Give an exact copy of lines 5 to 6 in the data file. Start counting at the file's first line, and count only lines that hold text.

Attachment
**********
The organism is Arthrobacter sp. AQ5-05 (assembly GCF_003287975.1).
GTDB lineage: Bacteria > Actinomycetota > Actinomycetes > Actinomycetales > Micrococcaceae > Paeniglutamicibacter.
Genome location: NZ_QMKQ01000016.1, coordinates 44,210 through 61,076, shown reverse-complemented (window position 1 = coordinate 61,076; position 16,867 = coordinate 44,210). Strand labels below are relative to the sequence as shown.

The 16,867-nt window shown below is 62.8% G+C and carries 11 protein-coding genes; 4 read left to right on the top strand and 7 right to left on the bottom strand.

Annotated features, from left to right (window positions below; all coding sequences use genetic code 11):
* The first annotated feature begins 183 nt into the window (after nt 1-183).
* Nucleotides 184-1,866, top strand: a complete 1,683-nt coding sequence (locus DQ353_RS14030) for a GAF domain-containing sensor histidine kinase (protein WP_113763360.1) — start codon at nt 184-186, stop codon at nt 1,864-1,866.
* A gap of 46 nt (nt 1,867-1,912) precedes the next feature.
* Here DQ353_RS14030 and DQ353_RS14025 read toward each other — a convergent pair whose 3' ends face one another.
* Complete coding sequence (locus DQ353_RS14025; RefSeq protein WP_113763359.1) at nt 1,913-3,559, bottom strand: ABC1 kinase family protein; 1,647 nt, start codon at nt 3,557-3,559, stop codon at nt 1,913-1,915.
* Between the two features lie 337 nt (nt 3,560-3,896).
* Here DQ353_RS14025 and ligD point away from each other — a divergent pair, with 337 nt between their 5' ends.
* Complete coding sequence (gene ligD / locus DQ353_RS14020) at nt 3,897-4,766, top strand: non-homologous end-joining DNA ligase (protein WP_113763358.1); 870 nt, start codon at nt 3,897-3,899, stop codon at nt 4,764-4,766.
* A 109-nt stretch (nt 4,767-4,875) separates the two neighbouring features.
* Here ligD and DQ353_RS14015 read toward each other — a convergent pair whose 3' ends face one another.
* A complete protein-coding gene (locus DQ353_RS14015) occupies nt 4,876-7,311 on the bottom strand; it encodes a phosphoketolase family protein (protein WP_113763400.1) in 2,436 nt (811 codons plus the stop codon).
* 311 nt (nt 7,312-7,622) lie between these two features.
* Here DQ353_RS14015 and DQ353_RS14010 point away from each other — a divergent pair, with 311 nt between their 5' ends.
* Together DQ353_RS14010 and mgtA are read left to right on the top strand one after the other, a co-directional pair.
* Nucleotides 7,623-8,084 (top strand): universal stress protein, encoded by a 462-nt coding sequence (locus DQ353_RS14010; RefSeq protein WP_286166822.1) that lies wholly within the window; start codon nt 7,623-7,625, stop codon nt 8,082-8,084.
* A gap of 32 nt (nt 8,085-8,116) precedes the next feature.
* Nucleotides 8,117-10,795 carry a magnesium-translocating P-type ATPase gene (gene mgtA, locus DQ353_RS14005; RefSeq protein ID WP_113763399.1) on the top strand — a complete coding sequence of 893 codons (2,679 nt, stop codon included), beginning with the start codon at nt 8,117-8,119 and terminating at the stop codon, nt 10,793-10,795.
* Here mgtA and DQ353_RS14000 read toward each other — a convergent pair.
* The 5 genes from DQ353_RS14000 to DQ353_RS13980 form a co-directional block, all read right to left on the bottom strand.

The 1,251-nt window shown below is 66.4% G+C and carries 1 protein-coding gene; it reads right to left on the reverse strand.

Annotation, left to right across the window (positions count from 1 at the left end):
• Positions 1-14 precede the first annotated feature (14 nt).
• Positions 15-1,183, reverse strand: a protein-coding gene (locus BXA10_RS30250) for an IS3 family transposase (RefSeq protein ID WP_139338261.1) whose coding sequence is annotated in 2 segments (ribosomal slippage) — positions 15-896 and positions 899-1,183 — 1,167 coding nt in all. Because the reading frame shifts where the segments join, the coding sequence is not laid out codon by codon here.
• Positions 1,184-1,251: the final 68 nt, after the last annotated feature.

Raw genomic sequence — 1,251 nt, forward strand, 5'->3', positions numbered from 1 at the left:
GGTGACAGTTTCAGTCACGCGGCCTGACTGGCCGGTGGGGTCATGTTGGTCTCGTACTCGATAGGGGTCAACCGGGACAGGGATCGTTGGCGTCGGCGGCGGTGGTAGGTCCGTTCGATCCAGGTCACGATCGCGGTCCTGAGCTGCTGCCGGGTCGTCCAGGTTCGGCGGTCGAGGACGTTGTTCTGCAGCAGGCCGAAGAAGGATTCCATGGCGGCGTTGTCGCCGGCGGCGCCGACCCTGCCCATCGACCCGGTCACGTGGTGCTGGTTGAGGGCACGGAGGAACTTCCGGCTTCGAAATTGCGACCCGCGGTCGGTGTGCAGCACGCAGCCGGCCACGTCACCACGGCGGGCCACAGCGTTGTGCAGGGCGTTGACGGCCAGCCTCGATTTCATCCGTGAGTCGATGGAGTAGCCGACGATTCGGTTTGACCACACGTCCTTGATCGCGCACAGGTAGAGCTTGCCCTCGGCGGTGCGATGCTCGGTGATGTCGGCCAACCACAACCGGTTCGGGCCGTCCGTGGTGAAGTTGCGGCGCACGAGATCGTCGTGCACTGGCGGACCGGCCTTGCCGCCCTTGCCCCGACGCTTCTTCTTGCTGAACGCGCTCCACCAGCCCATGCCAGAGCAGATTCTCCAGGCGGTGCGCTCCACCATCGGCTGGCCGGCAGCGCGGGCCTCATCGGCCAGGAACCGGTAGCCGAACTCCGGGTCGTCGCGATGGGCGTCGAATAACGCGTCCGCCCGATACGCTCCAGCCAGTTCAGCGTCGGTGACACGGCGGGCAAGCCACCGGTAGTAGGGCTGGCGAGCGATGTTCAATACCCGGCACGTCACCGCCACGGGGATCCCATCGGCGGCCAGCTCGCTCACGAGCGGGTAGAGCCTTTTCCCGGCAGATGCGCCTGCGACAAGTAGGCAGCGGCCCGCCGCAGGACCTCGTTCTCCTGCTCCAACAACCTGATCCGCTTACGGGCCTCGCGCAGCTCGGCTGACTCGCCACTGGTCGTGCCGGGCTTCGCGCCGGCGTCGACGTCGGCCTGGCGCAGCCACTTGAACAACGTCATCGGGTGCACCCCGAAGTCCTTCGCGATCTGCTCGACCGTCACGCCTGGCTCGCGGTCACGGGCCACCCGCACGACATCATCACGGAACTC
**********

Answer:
Annotated features, from left to right (window positions below; all coding sequences use genetic code 11):
* The first annotated feature begins 183 nt into the window (after nt 1-183).